RE: how to block connections running on non-default ports

From: AMOL (amol.sable_at_capsilon.com)
Date: 08/22/05

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    To: "Niranjan S Patil" <niranjan.patil@gmail.com>
    Date: Mon, 22 Aug 2005 14:53:26 +0530
    
    

    Hi Niranjan,
    Nice question!

    Any IDS in inline mode, or Firewall will block the packets as per the rules
    defined for blocking/allowing.
    Generally,Port 80-HTTP and 443-HTTPS are among the most common ports in the
    "allowed" ones.
    And yes; your Firewall doesn't know more than source (IP:PORT) destination
    (IP:PORT) and state (if you have an option of a stateful inspection of
    packets).
    From your scenario it looks like you have a packet filter Firewall.A
    firewall implemented with the Packet Filters work at Network Layer of
    ISO/OSI stack.
    Hence it cant stop telnet connection to the server listening on "allowed"
    port.

    Similar is the case for Inline IDS.

    But as a security measure you can make sure that hosts on your network are
    NOT practicing things like: running telnet server on port 443. Strictly. And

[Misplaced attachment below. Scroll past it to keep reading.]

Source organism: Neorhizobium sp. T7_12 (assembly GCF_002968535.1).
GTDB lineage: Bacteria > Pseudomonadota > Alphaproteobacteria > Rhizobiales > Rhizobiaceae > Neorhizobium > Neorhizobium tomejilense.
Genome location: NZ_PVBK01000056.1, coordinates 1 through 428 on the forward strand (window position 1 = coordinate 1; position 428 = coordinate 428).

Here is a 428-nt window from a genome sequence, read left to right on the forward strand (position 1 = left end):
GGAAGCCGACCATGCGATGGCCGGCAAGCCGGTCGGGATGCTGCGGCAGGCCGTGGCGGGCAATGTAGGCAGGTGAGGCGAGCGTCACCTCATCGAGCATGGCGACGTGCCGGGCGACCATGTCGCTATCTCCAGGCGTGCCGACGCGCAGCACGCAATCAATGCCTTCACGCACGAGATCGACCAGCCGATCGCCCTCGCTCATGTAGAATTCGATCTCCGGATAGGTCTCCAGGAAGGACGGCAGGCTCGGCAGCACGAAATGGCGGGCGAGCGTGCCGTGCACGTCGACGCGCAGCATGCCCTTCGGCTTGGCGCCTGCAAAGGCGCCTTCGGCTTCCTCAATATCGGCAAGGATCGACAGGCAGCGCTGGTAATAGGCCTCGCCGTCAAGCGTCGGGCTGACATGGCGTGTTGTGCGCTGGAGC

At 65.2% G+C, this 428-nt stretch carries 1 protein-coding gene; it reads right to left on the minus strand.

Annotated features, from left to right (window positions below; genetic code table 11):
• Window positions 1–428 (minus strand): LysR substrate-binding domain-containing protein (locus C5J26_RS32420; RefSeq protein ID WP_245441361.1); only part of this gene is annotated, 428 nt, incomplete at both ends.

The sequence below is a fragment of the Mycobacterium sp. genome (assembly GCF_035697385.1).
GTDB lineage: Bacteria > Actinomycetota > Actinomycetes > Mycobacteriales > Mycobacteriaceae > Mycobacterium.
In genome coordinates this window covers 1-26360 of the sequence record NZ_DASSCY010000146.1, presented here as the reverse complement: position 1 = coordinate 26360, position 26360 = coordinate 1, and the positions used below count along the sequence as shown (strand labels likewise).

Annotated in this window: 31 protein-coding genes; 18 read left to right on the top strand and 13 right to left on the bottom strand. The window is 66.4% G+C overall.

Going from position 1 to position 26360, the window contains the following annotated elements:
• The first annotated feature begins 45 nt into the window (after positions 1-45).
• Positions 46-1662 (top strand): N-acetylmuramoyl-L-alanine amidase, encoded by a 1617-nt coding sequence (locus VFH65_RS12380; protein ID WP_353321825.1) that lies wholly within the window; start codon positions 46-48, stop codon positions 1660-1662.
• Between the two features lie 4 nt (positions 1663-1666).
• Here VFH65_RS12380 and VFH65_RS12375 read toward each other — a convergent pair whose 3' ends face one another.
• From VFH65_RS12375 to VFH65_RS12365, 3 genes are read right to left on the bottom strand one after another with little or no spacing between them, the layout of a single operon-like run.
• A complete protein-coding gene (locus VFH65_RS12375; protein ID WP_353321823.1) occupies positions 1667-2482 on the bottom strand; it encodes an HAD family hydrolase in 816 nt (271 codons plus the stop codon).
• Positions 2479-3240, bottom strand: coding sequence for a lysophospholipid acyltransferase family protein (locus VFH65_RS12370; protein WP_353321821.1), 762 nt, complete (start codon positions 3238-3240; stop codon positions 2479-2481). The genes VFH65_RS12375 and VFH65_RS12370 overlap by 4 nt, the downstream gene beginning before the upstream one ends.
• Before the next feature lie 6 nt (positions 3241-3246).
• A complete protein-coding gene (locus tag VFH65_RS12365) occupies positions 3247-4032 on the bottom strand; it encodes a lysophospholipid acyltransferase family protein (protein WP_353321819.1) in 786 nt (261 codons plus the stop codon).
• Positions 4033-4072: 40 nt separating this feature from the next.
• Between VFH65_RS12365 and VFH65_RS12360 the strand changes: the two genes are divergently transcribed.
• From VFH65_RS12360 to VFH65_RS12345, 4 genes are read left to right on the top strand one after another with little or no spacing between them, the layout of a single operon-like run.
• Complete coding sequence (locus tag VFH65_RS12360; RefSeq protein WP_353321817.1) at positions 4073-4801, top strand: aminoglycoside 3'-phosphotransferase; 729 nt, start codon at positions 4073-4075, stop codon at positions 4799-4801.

you can implement ALG (or simply enable it if its already present)option in
    your Firewall.
    A firewall implemented with the Application Layer Gateways(ALG) work at the
    Application Layer of ISO/OSI stack.

    Hope this may help a little.

    Regards
    --Amol.

    -----Original Message-----
    From: Niranjan S Patil [mailto:niranjan.patil@gmail.com]
    Sent: Monday, August 15, 2005 9:06 PM
    To: security-basics@securityfocus.com
    Subject: how to block connections running on non-default ports

    Hi list,

    I recently noticed that our corporate IDS could not block some of
    connections that are seemingly unauthorised.

    I launched a telnet connection to a remote server on Internet on port
    23 and it was successfully blocked by our firewall. I change the
    listening port of the telnet server to 443 and launched another telnet
    connection on port 443. Neither our firewall or IDS was able to block
    this connection.

    Aren't IDS supposed to block such masqueraded connections, i.e.,
    protocols with non-default ports.

    I have less knowledge on IDS, but isn't it simple for them to check
    packet headers and block/filter if they are not on right
    protocol/port?

    Is this normal with all IDS?

    Any help is appreciated.

    --
    Regards,
    Niranjan S Patil
    

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